Saturday, January 30, 2016

Best of the Bunch: January 2016

Today I'm sharing the best book I read in January.

Of the 8 books I read this month, only one earned a 5-star review:

The Giver was a reread from a long ago time when I didn't appreciate what was so great about it. I knew it was a book other people loved, but I never really understood why until I reread it. This deceptively quick read about a "utopian" future illustrates the trade-offs we make in society between safety, predictability, organization, etc. and freedom, diversity, and a richness of everyday experience that comes from the unexpected. It's an important lesson to keep in mind whenever we shrink back from the chaos of life or bemoan the dysfunctionality of relationships between certain groups in our country or world. Orderliness and peace comes at a cost. Ignorance can be bliss, but if no one in the whole community understands context and history, then the community is doomed to repeat the mistakes of the past.

What is the best book you read this month? Let me know in comments, or write your own post and link up below!

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Monday, January 25, 2016

Top Ten Books That Were Better as Movies (or Musicals)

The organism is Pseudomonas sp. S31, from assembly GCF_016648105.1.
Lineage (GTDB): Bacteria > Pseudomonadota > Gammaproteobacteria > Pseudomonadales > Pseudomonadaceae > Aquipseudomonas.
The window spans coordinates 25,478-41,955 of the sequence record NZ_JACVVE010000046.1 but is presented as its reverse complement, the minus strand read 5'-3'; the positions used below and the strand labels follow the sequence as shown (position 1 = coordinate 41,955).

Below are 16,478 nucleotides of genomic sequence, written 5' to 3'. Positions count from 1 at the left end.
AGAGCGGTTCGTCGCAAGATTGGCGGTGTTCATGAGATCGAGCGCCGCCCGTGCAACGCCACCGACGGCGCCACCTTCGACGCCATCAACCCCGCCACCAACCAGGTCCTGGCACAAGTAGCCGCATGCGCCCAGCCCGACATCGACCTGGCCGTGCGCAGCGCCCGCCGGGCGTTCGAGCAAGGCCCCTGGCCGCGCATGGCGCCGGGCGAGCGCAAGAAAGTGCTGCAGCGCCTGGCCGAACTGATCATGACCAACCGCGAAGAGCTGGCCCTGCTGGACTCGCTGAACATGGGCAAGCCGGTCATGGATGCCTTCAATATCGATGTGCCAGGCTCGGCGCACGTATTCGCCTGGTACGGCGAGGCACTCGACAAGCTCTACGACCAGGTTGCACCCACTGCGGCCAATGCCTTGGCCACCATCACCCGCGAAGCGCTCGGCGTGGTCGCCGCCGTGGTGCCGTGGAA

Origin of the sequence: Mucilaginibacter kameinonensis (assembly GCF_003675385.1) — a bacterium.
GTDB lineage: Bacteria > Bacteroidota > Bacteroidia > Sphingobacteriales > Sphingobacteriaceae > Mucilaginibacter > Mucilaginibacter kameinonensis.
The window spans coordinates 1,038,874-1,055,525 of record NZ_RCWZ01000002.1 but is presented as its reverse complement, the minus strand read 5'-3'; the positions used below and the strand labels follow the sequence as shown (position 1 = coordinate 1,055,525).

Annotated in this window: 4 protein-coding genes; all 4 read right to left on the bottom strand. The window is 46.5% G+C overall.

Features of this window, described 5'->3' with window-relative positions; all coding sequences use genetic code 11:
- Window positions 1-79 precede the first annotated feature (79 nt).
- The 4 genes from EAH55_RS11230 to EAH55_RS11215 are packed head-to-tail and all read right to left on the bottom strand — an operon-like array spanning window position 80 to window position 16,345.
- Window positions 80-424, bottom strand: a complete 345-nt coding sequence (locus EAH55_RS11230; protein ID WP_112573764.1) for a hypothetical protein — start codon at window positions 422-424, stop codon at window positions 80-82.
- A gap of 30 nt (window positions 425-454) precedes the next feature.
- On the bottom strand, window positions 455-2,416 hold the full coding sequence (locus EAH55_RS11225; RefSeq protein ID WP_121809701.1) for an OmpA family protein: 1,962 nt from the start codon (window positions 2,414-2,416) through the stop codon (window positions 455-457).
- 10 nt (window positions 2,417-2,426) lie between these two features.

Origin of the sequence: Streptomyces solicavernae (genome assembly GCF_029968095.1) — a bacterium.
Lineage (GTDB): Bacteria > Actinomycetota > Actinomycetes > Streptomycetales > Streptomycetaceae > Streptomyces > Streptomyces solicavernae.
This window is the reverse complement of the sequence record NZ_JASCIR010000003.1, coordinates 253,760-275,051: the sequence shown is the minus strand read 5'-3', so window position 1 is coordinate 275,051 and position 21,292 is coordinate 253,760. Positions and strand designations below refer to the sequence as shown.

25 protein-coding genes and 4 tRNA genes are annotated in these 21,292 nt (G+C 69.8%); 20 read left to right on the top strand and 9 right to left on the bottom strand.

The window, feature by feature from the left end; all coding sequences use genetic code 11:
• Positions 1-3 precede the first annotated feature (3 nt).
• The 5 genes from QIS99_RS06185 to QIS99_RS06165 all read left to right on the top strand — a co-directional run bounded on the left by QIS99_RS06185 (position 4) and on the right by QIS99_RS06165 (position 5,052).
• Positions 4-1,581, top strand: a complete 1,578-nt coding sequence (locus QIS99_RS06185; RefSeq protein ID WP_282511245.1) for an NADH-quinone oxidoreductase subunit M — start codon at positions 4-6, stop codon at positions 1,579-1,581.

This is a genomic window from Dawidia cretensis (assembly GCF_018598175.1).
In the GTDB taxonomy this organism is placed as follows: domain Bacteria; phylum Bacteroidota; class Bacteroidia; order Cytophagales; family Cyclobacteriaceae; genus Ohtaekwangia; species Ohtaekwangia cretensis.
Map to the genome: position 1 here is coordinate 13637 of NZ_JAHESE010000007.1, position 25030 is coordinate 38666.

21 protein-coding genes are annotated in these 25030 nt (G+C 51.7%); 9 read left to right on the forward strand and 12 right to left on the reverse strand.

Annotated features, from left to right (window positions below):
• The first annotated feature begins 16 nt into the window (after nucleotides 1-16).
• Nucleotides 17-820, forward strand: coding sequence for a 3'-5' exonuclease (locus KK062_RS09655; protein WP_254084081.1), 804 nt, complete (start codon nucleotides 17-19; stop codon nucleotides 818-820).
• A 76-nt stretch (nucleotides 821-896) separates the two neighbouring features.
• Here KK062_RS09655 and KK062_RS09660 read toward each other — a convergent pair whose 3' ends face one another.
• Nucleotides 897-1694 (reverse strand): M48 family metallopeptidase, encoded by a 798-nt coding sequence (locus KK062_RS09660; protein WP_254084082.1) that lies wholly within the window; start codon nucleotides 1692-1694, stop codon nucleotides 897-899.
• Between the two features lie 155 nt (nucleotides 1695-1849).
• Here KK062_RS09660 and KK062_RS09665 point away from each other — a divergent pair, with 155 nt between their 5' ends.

I'm linking up with The Broke and the Bookish for another Top Ten Tuesday.

Inspired by a recent Modern Mrs. Darcy post, I'm using this week's freebie to share my picks for the ten books I liked better on screen or stage. Let's face it — the book is almost always better. Here are a few times when that's not the case.

1. The Book Thief by Markus Zusak
I know everyone loves this book to pieces, but I've read it twice and the writing just got in the way of the story for me. Even though a lot of details were changed in the movie, I was able to experience the heart of the story so much better on the screen.

2. Charlie and the Chocolate Factory by Roald Dahl
This is not to say that the book's not enjoyable, because it certainly is, but you simply can't capture the magic of Gene Wilder's facial expressions on paper.

3. The Devil Wears Prada by Lauren Weisberger
The movie did a much better job of showing Andy slowly getting sucked into the world of her job, whereas in the book she just suddenly becomes a different person overnight.

4. High Fidelity by Nick Hornby
This is one of my husband's favorite movies, and while it wasn't nearly as memorable for me, it was definitely better than the book. The plot of the movie is just a small part of the book, which consisted mostly of a lot of whining and talking about sex.

5. Mary Poppins by P.L. Travers
The original book is pretty weird, and there isn't really a coherent story arc — it's just a series of other-worldly adventures, some of which don't even involve the Banks children. The movie is much sweeter and more rewarding as a story.

6. The Phantom of the Opera by Gaston Leroux